It’s not a DAW (yet), and it is a completely new concept, I don’t expect it to be perfect the first time around, I don’t intend it to be feature complete enough to even call it a proper DAW for a long time. And most of all, I’m doing this for fun and curiosity.

If you have nothing to say that actually can help me out, I’d really rather concentrate on answers helping me progress with this than bullshitting.


#2

Okay, a few days later I think I figured out what I need to do.
However, I have another question.

When doing FFT convolution, is there any advantage to convoluting the complex FFT results compared to convoluting just the real components of the result? I would believe so, but maybe anyone who has actually already implemented this can give me a pointer on whether this contributes significantly to the accuracy of the reproduction?

*edit*
Just for clarification, I am not worried about the influence of noise. Since I am creating an artificial room and my aim is to determine the impulse response of that room for a given source and receiver position in that room, it can be considered a noise-free environment, apart from single precision floating point errors introduced into the calculations. 

 


#3

Hi lucem,

basically, I find your idea pretty cool, but also very challenging, at least as far as I imagine the final system. smiley

When doing FFT convolution, is there any advantage to convoluting the complex FFT results compared to convoluting just the real components of the result? I would believe so, but maybe anyone who has actually already implemented this can give me a pointer on whether this contributes significantly to the accuracy of the reproduction?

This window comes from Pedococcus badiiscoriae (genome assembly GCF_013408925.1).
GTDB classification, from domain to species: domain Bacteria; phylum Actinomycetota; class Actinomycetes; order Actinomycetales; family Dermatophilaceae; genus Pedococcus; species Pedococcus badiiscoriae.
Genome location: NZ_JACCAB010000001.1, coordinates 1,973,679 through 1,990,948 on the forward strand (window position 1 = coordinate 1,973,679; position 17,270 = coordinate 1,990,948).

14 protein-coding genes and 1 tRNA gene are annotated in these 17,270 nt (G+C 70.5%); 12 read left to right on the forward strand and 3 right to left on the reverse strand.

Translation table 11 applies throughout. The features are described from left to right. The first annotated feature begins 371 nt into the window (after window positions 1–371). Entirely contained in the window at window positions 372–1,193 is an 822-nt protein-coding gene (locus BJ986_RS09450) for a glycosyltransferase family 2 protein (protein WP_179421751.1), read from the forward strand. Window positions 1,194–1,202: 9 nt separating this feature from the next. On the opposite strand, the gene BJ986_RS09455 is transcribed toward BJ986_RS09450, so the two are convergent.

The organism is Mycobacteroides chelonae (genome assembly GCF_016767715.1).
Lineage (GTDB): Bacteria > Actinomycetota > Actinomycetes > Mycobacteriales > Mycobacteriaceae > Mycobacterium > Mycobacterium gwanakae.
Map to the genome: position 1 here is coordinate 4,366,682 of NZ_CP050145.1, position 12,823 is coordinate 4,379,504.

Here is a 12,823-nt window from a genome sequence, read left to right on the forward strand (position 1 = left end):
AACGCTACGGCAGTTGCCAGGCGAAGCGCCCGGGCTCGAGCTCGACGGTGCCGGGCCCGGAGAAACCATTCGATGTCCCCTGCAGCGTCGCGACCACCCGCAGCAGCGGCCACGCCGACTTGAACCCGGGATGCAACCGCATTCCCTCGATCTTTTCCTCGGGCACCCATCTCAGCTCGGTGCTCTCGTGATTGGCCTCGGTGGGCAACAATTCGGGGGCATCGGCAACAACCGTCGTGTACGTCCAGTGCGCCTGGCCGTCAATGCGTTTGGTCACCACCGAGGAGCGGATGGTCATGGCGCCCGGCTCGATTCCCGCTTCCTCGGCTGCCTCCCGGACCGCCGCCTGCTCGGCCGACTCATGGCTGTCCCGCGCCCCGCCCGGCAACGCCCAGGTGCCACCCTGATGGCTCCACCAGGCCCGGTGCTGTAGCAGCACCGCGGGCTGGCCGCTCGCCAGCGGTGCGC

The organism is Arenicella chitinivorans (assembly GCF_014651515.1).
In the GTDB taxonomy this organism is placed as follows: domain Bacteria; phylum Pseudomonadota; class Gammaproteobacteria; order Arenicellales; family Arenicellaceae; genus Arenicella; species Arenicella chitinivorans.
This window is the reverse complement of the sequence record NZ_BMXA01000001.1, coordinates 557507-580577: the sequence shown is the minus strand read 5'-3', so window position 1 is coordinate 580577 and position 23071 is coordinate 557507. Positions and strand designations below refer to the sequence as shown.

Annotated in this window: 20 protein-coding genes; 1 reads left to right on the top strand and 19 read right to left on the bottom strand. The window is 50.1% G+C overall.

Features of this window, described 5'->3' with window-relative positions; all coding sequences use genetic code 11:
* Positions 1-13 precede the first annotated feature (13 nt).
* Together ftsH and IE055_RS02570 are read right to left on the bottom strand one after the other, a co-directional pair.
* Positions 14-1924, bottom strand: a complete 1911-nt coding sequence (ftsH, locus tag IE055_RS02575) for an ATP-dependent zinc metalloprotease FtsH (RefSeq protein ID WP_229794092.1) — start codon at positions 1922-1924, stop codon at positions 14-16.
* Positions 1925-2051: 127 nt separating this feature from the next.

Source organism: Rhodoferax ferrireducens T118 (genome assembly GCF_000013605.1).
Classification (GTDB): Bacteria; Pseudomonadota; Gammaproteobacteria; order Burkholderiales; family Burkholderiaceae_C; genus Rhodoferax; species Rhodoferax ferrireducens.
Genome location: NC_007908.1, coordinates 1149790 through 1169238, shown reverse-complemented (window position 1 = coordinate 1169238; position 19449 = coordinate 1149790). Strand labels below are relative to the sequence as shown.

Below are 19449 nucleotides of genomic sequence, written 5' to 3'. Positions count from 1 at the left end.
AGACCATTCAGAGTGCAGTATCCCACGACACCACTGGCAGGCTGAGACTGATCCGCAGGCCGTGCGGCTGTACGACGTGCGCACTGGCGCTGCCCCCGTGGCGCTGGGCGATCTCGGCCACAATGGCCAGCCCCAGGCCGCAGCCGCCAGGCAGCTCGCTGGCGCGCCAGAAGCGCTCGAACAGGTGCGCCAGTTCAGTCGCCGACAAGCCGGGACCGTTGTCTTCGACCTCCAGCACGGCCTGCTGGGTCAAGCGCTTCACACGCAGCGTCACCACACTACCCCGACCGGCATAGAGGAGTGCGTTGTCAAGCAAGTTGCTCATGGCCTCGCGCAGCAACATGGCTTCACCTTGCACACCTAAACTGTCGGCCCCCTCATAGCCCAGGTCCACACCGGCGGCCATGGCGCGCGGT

When doing FFT convolution, you preferrably do an real-to-complex-FFT, i.e. your input signal is purely real, but the output of the FFT is complex (you could also perform a complex-to-complex-FFT, but as your data is purely real, your imaginary parts would be zero, so you would waste much calculation time). Then you perform the complex multiplication which considers both the real and the imaginary parts and do a complex-to-real-FFT for obtaining the purely real final result. However, for achieving high speed and low latency, you need something like partitioned convolution with uniform or even better non-uniform block sizes, otherwise your latency is as long as your impulse response.

I've implemented such an FFT convolver (currently GPL-licensed), so if you want to use it for your hobby or open source project, please feel free to give it a try:

https://github.com/HiFi-LoFi/FFTConvolver

It is actually pretty fast (partitioned convolution, SSE optimized), and comes without any further dependencies, so it should be easy to add it to your project (otherwise, please let me know). However, you should know how partitioned convolution basically works for configuring the block size parameters reasonable.

You can find here also a pretty fast and cross-platform real-complex FFT implementation in C++ including some time measurements, which you might find useful if you want to implement your own convolution (uses either Ooura, FFTW3 or vDSP, depending on platform and configuration):

https://github.com/HiFi-LoFi/AudioFFT

 

If it comes to the deconvolution resp. IR creation part, then I guess that this is the even harder job. Just for an idea:

https://ccrma.stanford.edu/realsimple/imp_meas/imp_meas.pdf

Maybe going with some already available IRs or some external tools is a way to go for a very first "proof of concept" prototype...

Regards and good success with your project!

Uli

 

 


#4

Thanks :) Of course I know your project - and I'd use it for the actual realtime part any time. However, the part I am talking about is the IR generation, or better, IRs generation, as basically every audio source in the virtual room (and every channel of that) has it's own calculated impulse response, dependent on the room geometry, source position/orientation and receiver (mic) position and orientation. For lots of channels, this will probably mean that it's not feasible to do this in real time, but I guess one could freeze the tracks one isn't working on at the time and solve things that way. I can imagine doing lots of fun stuff with this concept, but before I start thining deeply about them, I want the core of it working properly, which is room generation and correct spatial positioning.